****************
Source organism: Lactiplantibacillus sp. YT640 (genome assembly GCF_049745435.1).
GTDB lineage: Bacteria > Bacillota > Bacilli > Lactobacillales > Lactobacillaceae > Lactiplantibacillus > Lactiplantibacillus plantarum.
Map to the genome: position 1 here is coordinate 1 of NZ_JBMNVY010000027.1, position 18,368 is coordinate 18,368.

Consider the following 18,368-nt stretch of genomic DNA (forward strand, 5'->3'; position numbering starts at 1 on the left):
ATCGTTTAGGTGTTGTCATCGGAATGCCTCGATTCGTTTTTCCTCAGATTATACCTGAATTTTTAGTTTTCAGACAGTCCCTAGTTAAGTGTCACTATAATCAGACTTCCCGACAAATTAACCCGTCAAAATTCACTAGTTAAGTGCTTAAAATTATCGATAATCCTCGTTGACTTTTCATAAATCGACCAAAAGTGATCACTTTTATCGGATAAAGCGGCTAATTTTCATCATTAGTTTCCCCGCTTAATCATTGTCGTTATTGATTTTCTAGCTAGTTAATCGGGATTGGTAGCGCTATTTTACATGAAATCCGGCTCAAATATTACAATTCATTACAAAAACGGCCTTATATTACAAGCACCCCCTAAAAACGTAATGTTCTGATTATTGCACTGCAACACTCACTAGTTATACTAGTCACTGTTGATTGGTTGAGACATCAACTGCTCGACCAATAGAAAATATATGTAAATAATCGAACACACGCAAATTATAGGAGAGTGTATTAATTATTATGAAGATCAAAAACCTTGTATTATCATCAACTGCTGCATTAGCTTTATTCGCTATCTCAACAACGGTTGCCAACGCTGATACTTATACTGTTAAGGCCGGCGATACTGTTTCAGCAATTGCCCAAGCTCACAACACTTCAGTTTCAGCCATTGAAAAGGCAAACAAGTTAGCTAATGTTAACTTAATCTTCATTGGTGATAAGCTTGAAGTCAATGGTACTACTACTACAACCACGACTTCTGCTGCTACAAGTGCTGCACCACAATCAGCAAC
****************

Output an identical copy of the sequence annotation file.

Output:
Source organism: Lactiplantibacillus sp. YT640 (genome assembly GCF_049745435.1).
GTDB lineage: Bacteria > Bacillota > Bacilli > Lactobacillales > Lactobacillaceae > Lactiplantibacillus > Lactiplantibacillus plantarum.
Map to the genome: position 1 here is coordinate 1 of NZ_JBMNVY010000027.1, position 18,368 is coordinate 18,368.

Consider the following 18,368-nt stretch of genomic DNA (forward strand, 5'->3'; position numbering starts at 1 on the left):
ATCGTTTAGGTGTTGTCATCGGAATGCCTCGATTCGTTTTTCCTCAGATTATACCTGAATTTTTAGTTTTCAGACAGTCCCTAGTTAAGTGTCACTATAATCAGACTTCCCGACAAATTAACCCGTCAAAATTCACTAGTTAAGTGCTTAAAATTATCGATAATCCTCGTTGACTTTTCATAAATCGACCAAAAGTGATCACTTTTATCGGATAAAGCGGCTAATTTTCATCATTAGTTTCCCCGCTTAATCATTGTCGTTATTGATTTTCTAGCTAGTTAATCGGGATTGGTAGCGCTATTTTACATGAAATCCGGCTCAAATATTACAATTCATTACAAAAACGGCCTTATATTACAAGCACCCCCTAAAAACGTAATGTTCTGATTATTGCACTGCAACACTCACTAGTTATACTAGTCACTGTTGATTGGTTGAGACATCAACTGCTCGACCAATAGAAAATATATGTAAATAATCGAACACACGCAAATTATAGGAGAGTGTATTAATTATTATGAAGATCAAAAACCTTGTATTATCATCAACTGCTGCATTAGCTTTATTCGCTATCTCAACAACGGTTGCCAACGCTGATACTTATACTGTTAAGGCCGGCGATACTGTTTCAGCAATTGCCCAAGCTCACAACACTTCAGTTTCAGCCATTGAAAAGGCAAACAAGTTAGCTAATGTTAACTTAATCTTCATTGGTGATAAGCTTGAAGTCAATGGTACTACTACTACAACCACGACTTCTGCTGCTACAAGTGCTGCACCACAATCAGCAAC